The top five reasons to let to students.

By Mark Long

The private rental sector is growing faster than any other form of housing tenure and now accounts for 17% of all UK property stock. Around 1.3m private landlords are offering accommodation to a vast range of tenant types.

BDRC's survey of Britain’s landlords suggests that ‘young couples' and ‘families with children' top the list with around 50% of landlords offering accommodation to these groups.

But are there tenants that landlords (and lenders) would prefer not to offer space to? In October BDRC surveyed more than 1,000 landlords and asked if there were types of tenant they prefer not to engage with. The results were enlightening.

Only 2% said they would reject a ‘white collar professional' tenant, but local housing allowance (LHA) claimants and students appeared to have a much poorer reputation with private landlords. 52% of landlords would not let to ‘local housing allowance (LHA) claimants' and 37% would say no to ‘students'.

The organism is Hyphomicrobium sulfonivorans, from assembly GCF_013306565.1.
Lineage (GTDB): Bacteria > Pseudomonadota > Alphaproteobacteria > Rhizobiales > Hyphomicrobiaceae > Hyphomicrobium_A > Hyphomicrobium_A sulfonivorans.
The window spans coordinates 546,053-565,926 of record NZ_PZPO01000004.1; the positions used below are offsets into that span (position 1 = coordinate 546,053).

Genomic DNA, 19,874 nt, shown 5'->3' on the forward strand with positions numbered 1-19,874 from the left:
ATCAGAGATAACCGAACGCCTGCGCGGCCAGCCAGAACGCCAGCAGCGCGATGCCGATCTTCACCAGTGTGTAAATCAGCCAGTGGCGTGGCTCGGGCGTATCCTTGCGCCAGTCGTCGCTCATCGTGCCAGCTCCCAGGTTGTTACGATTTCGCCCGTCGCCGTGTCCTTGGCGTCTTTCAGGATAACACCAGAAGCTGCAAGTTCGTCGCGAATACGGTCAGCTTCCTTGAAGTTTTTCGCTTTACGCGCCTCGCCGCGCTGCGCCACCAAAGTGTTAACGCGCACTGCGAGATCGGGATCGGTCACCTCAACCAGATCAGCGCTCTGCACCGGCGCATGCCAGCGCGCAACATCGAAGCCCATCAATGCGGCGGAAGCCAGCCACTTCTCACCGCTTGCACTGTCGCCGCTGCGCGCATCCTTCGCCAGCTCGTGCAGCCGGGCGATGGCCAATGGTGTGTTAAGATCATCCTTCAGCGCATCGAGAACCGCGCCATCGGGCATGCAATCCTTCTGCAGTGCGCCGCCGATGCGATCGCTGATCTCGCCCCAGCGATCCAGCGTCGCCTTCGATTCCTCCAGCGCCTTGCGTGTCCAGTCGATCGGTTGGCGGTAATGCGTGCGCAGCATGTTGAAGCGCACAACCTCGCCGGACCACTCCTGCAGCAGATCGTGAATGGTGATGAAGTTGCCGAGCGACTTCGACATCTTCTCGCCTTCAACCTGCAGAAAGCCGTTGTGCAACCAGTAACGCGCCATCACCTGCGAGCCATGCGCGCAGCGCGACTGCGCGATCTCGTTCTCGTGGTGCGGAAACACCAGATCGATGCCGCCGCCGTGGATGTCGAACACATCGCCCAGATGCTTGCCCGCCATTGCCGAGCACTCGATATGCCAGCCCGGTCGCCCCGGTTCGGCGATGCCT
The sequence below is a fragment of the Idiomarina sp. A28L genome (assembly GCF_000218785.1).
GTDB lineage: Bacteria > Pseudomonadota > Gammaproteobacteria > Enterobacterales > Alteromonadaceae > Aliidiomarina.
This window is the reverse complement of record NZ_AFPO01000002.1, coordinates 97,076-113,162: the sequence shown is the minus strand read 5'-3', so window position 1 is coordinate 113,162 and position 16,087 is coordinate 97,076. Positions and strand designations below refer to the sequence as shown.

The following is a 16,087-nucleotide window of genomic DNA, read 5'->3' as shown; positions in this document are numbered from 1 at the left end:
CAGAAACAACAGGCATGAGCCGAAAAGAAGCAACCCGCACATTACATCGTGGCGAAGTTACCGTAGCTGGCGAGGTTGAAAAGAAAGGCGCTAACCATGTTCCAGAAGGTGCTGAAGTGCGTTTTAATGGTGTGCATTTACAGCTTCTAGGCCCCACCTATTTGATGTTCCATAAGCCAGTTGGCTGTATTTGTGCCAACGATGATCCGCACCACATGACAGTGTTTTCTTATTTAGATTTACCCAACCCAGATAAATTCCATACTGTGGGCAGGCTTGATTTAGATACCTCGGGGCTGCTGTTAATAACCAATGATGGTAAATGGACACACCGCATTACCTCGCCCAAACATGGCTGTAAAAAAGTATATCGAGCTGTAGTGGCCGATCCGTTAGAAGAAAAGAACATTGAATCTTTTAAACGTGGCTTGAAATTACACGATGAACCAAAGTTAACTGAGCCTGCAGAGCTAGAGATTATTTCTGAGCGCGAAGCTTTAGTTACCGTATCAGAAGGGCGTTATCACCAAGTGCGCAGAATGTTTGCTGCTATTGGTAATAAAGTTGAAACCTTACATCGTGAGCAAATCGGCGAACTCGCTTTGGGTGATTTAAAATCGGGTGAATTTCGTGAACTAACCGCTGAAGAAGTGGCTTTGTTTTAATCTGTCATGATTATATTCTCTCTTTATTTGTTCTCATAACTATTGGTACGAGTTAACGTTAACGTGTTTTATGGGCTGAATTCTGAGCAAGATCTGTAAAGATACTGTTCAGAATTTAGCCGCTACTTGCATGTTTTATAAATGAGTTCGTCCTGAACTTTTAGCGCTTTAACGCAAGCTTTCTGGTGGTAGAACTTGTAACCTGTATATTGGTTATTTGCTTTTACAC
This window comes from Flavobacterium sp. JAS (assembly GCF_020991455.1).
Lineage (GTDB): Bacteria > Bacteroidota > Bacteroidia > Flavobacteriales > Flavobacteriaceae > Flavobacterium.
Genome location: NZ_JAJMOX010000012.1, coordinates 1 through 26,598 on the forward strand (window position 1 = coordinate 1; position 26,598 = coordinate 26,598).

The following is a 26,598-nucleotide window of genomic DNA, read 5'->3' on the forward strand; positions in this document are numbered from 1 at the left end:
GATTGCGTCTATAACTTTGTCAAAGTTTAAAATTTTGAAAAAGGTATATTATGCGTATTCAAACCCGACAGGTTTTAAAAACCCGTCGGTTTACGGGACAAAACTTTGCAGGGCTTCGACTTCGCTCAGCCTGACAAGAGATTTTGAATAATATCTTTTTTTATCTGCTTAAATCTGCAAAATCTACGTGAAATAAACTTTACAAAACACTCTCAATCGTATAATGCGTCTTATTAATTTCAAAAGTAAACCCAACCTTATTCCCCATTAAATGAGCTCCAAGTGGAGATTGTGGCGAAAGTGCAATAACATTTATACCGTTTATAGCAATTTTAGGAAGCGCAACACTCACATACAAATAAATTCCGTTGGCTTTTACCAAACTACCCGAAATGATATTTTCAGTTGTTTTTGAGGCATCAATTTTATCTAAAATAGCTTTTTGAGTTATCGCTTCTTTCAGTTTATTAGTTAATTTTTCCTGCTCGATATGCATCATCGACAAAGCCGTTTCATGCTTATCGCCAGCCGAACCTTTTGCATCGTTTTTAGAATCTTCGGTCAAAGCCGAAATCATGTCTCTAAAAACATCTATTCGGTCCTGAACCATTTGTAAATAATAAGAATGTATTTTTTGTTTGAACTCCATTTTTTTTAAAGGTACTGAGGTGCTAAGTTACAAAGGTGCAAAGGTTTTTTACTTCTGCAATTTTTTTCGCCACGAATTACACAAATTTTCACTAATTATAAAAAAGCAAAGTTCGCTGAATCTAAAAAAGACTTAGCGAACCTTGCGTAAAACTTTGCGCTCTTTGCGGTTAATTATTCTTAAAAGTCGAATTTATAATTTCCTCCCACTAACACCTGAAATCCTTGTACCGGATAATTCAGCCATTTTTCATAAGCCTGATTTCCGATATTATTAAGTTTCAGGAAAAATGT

Not all landlords agree, however. More than one-in-five landlords were active in the LHA and student sectors respectively, indicating that these segments can be made to work profitably in many cases.

The data indicated that letting to students could bring a number of benefits, the top five being low voids, low arrears, low recourse to legal services, high income levels regardless of property type and high profitability.

There are some lessons for lenders here too. There is compelling evidence that the student segment in particular offers a better risk profile than some mainstream tenant segments, and that buy-to-let providers inclined to de-select borrowers letting to students may want to reconsider that policy.

Now, who ate my last Pot Noodle?

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